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`Mumbai is not moving; South India is' — Mr Deepak Parekh, Chairman, HDFC

Kripa Raman

I do not think that Mumbai is being deliberately sidelined. Actually, the problems are too many. Industry has been vocal about its needs for the city.

THE Chairman of HDFC is not just the best-known name in housing finance in the country; he is almost always the first choice of both government and industry on business matters of the highest controversy — such as that of the Unit Trust of India or, more recently, the telecom industry.

Mr Parekh is also known to be outspoken — he was among the few industry heads who voiced concern over the Gujarat riots. He has strongly stood for more liberal real estate and housing policies from the Central and State governments. And, with respect to the most high-profile real estate locality in the country — Mumbai — the city of his residence too, he has only anguish to express: "This is the city that gives wealth to the rest of the country, but the kind of treatment that Mumbai has been getting from Central Governments has been appalling," he said, at a recent discussion on the Parliamentary constituency of South Mumbai.

He spoke to Business Line on his concerns about the city of Mumbai.

Excerpts from the interview:

Why do you feel that Mumbai is "not moving"?

Mumbai is not moving, South India is. Look at the IT boom, no one wants to come to Mumbai. They find the South cheaper, their employees can get to work faster there. Some BPO activity is happening in the suburbs of Malad and Powai, but it is minuscule compared to what is happening in the southern cities.

At the Mumbai airport, midnight domestic flights to Hyderabad and Bangalore are going full. Foreigners arrive in Mumbai and completely bypass it. In fact, the hotel industry in Bangalore, Chennai and Hyderabad is doing far better than in Mumbai.

When one travels from the airport to the city, one does not see a single crane. Of course, there is some real-estate and building activity always happening, but it is not of the kind that we are talking about. Is Mumbai growing or not, visitors ask.

What are the reasons for Mumbai's lack of progress?

There are so many inequities. Mumbai contributes 35 per cent of the country's corporate income-tax. We have seen figures that say revenue collection from Mumbai is Rs 36,000 crore, with the next biggest contributor giving only Rs 15,000 crore. How much of it is ploughed back into the city?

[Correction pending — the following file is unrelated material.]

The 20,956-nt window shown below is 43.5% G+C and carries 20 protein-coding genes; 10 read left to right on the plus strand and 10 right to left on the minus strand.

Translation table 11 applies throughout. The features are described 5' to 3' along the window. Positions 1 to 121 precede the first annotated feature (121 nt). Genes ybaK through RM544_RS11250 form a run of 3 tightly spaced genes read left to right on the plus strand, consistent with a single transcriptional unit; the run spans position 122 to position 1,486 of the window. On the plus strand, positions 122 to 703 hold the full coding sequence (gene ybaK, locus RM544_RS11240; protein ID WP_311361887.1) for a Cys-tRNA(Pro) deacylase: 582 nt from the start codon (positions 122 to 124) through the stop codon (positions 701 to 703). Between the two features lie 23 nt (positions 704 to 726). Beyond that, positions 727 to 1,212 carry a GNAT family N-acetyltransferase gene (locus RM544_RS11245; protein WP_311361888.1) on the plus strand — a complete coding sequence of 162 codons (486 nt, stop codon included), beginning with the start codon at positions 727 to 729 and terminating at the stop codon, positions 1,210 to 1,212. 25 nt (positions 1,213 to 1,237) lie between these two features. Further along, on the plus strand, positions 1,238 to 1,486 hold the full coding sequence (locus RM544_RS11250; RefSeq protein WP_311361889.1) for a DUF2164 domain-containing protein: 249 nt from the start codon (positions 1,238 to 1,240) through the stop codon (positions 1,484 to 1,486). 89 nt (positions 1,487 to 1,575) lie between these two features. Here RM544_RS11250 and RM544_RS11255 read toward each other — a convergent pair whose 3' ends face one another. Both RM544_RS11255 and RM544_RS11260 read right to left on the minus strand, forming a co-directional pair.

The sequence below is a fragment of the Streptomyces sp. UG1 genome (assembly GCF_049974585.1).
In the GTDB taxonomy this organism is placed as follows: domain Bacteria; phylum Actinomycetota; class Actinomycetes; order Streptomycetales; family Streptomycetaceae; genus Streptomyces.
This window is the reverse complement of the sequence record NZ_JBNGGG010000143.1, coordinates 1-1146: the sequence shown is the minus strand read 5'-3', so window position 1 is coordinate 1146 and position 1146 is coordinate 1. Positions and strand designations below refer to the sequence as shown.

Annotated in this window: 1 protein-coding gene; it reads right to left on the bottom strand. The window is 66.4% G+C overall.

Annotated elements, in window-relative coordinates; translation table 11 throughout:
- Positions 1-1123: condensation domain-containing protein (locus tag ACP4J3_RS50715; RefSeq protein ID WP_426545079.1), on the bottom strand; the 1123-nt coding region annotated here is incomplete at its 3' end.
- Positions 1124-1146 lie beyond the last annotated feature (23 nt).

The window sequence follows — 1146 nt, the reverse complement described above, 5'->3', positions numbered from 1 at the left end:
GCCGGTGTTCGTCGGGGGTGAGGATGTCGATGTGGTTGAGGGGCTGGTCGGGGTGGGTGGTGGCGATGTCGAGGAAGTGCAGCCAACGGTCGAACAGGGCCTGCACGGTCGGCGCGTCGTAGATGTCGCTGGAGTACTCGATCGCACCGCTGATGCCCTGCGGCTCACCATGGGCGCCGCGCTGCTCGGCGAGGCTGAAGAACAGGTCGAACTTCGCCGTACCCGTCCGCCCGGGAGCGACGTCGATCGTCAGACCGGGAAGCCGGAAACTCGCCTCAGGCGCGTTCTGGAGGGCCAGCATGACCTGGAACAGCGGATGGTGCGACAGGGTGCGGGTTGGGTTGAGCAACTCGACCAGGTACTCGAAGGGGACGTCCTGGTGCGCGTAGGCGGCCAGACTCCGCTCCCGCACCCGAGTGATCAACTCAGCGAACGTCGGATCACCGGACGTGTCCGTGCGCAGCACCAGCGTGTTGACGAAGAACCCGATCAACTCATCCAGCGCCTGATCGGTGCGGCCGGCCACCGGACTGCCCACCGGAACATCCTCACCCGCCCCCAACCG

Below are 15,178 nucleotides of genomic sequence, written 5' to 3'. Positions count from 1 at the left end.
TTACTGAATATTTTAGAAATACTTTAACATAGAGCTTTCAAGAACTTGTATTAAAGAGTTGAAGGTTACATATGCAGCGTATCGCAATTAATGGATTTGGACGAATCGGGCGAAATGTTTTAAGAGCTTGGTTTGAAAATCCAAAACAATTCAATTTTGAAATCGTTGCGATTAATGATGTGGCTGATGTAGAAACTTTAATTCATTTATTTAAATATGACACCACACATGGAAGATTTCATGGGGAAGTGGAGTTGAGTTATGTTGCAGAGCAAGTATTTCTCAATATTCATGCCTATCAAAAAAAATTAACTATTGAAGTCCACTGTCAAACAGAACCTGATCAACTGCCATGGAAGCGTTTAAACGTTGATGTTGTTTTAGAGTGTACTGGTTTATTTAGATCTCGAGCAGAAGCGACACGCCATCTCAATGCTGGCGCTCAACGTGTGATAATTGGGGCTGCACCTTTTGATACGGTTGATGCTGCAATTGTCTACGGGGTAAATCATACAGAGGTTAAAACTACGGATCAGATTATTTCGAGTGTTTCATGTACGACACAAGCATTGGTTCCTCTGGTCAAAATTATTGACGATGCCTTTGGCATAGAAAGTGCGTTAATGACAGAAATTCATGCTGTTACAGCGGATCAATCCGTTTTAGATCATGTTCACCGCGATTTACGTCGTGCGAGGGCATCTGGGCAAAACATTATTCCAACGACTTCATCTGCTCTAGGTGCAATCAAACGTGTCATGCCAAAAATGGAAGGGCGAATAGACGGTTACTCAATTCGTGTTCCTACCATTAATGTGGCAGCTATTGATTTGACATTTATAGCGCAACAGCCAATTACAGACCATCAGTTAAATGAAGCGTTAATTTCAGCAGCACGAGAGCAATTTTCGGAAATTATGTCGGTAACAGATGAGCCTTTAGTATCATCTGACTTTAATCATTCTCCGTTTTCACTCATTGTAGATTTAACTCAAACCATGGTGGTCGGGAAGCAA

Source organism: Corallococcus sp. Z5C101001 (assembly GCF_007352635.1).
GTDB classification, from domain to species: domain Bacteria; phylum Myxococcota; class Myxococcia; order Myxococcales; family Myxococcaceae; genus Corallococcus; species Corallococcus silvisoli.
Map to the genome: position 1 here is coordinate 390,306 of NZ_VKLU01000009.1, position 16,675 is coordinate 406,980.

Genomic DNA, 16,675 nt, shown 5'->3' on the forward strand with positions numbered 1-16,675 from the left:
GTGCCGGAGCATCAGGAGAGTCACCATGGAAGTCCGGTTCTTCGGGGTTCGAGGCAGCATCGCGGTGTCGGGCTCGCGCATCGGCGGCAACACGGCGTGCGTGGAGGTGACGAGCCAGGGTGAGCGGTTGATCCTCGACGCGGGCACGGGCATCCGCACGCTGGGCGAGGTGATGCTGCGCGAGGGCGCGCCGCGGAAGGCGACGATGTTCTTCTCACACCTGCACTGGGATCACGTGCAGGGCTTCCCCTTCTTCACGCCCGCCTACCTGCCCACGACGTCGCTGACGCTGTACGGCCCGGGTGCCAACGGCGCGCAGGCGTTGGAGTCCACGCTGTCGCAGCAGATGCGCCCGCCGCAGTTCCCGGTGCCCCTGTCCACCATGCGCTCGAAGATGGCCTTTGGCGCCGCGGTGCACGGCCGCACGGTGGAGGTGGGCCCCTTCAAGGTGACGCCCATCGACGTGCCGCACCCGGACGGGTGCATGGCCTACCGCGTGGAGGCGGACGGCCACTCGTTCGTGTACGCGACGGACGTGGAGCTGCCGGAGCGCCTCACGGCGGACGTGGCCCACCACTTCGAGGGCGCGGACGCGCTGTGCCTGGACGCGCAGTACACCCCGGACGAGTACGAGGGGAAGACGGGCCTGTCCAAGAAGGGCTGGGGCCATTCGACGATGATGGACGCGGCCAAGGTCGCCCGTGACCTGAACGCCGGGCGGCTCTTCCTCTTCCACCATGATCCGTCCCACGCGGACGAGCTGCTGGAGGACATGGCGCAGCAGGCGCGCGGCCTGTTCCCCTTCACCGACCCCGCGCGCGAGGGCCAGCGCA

The quality of life is becoming poorer though the city may be getting wealthier. Slums are increasing; roads are getting more congested and traffic moves at a slow pace; public sanitation is very poor; there is inequality in property tax. My secretary who stays in a distant suburb pays more tax and more for water than I do staying on Carmicheal Road (South Mumbai). He has to buy water from tankers. If this is a commercial capital, it must be a showpiece; it is like a crowded dump.

What can be done about this?

Metropolises everywhere in the world reach a state of decay but there are renewal and revival plans. We have seen that in New York and, closer, in Bangkok. But there must be the will for that and huge resources. There are vast government lands, and property that belong to defunct textile mills. They must be released for corporates and for open public spaces.

There are two pilot projects — the Mumbai Urban Infrastructure Plan and the Mumbai Urban Transport Plan-II. These are broadening roads and rehabilitating slums. But there must be 20 such projects happening simultaneously because the problem is so huge. You need to do things on a war-footing. And the authorities have spent the last two years negotiating just these two projects. I have heard of the beautification of Marine Drive for the last 10 years now.

In some quarters, it is believed that the concentration is on Delhi so as to make it overtake Mumbai in importance. Can industry heads not do something about it?

I do not think that Mumbai is being deliberately sidelined. Actually, the problems are too many. Industry has been vocal about its needs for the city. Bombay First, a group that includes industrialists, has had many discussions on this topic. So too the Bombay Chamber of Commerce and Industry, which represents the Mumbai industry.

Unless some blueprint for a five-year programme is made and sold to the Central and State governments and to institutions such as the Asian Development Bank, and followed up, the problems of Mumbai cannot be tackled easily.

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